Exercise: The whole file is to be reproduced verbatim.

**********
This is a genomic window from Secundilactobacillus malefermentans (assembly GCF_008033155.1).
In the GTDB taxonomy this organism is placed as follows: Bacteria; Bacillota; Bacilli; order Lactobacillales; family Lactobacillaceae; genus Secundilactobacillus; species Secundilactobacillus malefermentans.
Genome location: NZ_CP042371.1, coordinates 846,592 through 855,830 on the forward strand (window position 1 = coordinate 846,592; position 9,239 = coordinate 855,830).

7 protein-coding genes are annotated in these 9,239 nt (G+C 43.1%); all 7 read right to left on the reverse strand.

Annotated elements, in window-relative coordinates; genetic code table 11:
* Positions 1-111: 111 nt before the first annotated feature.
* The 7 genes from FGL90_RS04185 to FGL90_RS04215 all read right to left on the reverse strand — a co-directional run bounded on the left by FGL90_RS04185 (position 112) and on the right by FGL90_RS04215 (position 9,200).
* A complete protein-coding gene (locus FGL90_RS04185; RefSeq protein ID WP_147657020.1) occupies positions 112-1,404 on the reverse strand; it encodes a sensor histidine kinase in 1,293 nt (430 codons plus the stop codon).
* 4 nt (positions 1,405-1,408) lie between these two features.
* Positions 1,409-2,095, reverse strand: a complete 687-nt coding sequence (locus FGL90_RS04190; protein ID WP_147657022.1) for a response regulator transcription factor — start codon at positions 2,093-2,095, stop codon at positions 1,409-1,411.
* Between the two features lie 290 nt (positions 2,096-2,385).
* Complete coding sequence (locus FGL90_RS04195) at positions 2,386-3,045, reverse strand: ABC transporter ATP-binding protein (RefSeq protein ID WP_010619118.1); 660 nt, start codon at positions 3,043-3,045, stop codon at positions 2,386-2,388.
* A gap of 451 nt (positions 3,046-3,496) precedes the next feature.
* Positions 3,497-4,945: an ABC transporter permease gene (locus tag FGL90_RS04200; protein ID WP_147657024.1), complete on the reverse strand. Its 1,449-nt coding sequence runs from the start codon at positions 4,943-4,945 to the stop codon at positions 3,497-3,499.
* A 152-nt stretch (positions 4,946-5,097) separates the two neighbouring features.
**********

This is a genomic window from Secundilactobacillus malefermentans (assembly GCF_008033155.1).
In the GTDB taxonomy this organism is placed as follows: Bacteria; Bacillota; Bacilli; order Lactobacillales; family Lactobacillaceae; genus Secundilactobacillus; species Secundilactobacillus malefermentans.
Genome location: NZ_CP042371.1, coordinates 846,592 through 855,830 on the forward strand (window position 1 = coordinate 846,592; position 9,239 = coordinate 855,830).

7 protein-coding genes are annotated in these 9,239 nt (G+C 43.1%); all 7 read right to left on the reverse strand.

Annotated elements, in window-relative coordinates; genetic code table 11:
* Positions 1-111: 111 nt before the first annotated feature.
* The 7 genes from FGL90_RS04185 to FGL90_RS04215 all read right to left on the reverse strand — a co-directional run bounded on the left by FGL90_RS04185 (position 112) and on the right by FGL90_RS04215 (position 9,200).
* A complete protein-coding gene (locus FGL90_RS04185; RefSeq protein ID WP_147657020.1) occupies positions 112-1,404 on the reverse strand; it encodes a sensor histidine kinase in 1,293 nt (430 codons plus the stop codon).
* 4 nt (positions 1,405-1,408) lie between these two features.
* Positions 1,409-2,095, reverse strand: a complete 687-nt coding sequence (locus FGL90_RS04190; protein ID WP_147657022.1) for a response regulator transcription factor — start codon at positions 2,093-2,095, stop codon at positions 1,409-1,411.
* Between the two features lie 290 nt (positions 2,096-2,385).
* Complete coding sequence (locus FGL90_RS04195) at positions 2,386-3,045, reverse strand: ABC transporter ATP-binding protein (RefSeq protein ID WP_010619118.1); 660 nt, start codon at positions 3,043-3,045, stop codon at positions 2,386-2,388.
* A gap of 451 nt (positions 3,046-3,496) precedes the next feature.
* Positions 3,497-4,945: an ABC transporter permease gene (locus tag FGL90_RS04200; protein ID WP_147657024.1), complete on the reverse strand. Its 1,449-nt coding sequence runs from the start codon at positions 4,943-4,945 to the stop codon at positions 3,497-3,499.
* A 152-nt stretch (positions 4,946-5,097) separates the two neighbouring features.